There are many more examples than just these two. I'm sure you can see how organizations sometimes "fix" problems in ways that actually cement the muda in place and paint a smiley on it. Pain-killers sure make you feel better (for the moment). Despite the challenges, there are practical steps we can take to address the true problems and kick our addiction to pain-killers. Withdrawal is a bitch, but it can be done.

You can probably see that if we look at situations through the lens of certain "norms," we recognize deviations from those norms as antipatterns or process smells, if you prefer that term. I'm not making these scenarios up out of thin air. For instance, the problem of specialists handing off work-in-process in a batch-and-queue process is documented in Wayne Allen's collection of process smells under the name, Waiting on Specialists. While I characterize the problem in terms of lean thinking, Wayne describes it in terms of agile software development principles. It's the same problem either way, it's usually caused by the same issues, and the solution is usually more-or-less the same. Sometimes people assume the problems in their organization must be unique, but in fact many IT organizations have very similar problems. When you learn to perceive the patterns or "smell the smells," you start to find opportunities for improvement.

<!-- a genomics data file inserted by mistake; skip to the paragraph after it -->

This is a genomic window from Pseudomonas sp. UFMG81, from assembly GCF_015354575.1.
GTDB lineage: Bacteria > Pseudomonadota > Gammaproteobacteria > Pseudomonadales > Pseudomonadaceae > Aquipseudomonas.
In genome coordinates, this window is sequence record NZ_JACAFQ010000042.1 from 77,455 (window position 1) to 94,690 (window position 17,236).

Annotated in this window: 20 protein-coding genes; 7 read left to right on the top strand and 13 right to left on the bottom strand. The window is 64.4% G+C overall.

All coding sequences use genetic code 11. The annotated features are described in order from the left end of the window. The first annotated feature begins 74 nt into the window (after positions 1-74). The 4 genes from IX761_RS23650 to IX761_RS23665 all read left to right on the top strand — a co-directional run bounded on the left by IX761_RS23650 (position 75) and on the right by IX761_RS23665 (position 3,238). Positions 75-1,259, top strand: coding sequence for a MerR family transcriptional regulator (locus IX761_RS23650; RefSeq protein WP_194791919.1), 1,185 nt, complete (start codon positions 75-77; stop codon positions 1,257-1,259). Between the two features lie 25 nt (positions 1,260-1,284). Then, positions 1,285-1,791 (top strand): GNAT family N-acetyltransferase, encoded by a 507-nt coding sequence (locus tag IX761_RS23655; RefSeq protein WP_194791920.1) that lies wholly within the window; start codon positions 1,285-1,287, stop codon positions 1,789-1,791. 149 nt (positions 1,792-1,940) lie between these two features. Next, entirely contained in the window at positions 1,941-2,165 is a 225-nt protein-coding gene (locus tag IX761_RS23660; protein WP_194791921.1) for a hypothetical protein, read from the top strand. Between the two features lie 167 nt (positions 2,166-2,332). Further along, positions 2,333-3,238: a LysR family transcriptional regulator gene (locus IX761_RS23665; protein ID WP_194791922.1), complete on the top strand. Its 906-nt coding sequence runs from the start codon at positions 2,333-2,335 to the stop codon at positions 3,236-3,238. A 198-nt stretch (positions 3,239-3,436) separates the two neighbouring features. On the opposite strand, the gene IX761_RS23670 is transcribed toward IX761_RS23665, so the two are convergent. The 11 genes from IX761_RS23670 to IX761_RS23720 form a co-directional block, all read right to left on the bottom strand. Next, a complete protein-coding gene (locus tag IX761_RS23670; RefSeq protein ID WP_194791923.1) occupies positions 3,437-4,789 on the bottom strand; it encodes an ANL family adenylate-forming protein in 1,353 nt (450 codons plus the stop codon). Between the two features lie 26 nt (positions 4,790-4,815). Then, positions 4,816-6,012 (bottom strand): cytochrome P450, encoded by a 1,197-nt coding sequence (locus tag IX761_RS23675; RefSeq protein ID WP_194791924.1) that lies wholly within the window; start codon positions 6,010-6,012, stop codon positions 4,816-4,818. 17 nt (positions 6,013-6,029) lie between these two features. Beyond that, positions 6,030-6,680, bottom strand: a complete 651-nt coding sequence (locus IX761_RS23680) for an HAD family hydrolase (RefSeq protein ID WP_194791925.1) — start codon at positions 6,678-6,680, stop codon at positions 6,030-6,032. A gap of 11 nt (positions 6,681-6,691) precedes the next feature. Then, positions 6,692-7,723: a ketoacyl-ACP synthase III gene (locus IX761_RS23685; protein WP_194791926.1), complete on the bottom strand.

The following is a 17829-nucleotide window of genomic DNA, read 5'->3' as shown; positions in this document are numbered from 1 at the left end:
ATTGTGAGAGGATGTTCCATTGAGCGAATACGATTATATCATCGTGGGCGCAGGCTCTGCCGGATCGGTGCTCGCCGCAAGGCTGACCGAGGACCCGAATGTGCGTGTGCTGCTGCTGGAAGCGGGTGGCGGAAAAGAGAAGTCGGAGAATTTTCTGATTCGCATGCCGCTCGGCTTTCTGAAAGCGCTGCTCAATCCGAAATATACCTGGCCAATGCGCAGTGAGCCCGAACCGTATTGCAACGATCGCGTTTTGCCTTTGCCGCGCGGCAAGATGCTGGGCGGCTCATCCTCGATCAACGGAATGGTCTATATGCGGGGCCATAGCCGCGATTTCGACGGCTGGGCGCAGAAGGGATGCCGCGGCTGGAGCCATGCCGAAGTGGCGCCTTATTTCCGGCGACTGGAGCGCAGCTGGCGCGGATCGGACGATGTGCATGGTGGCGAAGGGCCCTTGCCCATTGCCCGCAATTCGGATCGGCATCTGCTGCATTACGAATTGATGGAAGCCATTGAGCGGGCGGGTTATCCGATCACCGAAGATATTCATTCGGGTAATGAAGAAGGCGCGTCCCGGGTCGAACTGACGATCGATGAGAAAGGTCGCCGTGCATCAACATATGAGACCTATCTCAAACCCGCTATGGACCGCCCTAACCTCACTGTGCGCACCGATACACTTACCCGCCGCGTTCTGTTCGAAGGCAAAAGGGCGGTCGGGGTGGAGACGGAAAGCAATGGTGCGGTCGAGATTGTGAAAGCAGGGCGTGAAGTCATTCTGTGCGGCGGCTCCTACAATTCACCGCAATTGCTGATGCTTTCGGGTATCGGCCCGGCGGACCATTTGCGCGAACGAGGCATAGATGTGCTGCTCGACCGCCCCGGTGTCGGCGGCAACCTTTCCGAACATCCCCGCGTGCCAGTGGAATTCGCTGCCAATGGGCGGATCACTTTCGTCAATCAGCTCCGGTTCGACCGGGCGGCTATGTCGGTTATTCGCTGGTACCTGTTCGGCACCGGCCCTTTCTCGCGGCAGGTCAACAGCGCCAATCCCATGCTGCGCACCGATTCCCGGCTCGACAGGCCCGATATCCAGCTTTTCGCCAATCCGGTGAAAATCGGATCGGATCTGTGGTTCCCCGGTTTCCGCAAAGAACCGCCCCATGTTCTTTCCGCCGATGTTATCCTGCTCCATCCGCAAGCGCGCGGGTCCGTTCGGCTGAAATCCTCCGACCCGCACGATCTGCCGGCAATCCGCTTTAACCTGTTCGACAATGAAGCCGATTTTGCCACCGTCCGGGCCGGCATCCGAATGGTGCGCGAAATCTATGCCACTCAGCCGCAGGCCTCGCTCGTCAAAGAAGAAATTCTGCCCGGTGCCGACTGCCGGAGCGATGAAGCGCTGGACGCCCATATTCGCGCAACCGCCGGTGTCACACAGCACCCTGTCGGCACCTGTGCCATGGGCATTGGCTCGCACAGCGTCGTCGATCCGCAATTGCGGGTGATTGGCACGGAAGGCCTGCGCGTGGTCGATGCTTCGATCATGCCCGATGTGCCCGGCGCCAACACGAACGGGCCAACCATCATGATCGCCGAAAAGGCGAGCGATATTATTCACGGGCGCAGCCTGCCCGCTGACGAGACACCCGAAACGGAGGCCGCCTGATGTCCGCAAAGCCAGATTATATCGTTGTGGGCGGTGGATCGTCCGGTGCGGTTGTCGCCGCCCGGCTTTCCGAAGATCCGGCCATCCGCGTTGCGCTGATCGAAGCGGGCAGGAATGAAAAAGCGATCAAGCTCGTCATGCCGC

The disciplines of Theory of Constraints and Systems Thinking offer a range of analysis tools that can help us identify the root causes of problems like these. I don't want to try and explain each of these tools in detail here. You can find information about them easily online or in books. I just want to mention a few analysis tools that I've found helpful for root cause analysis of process-related issues.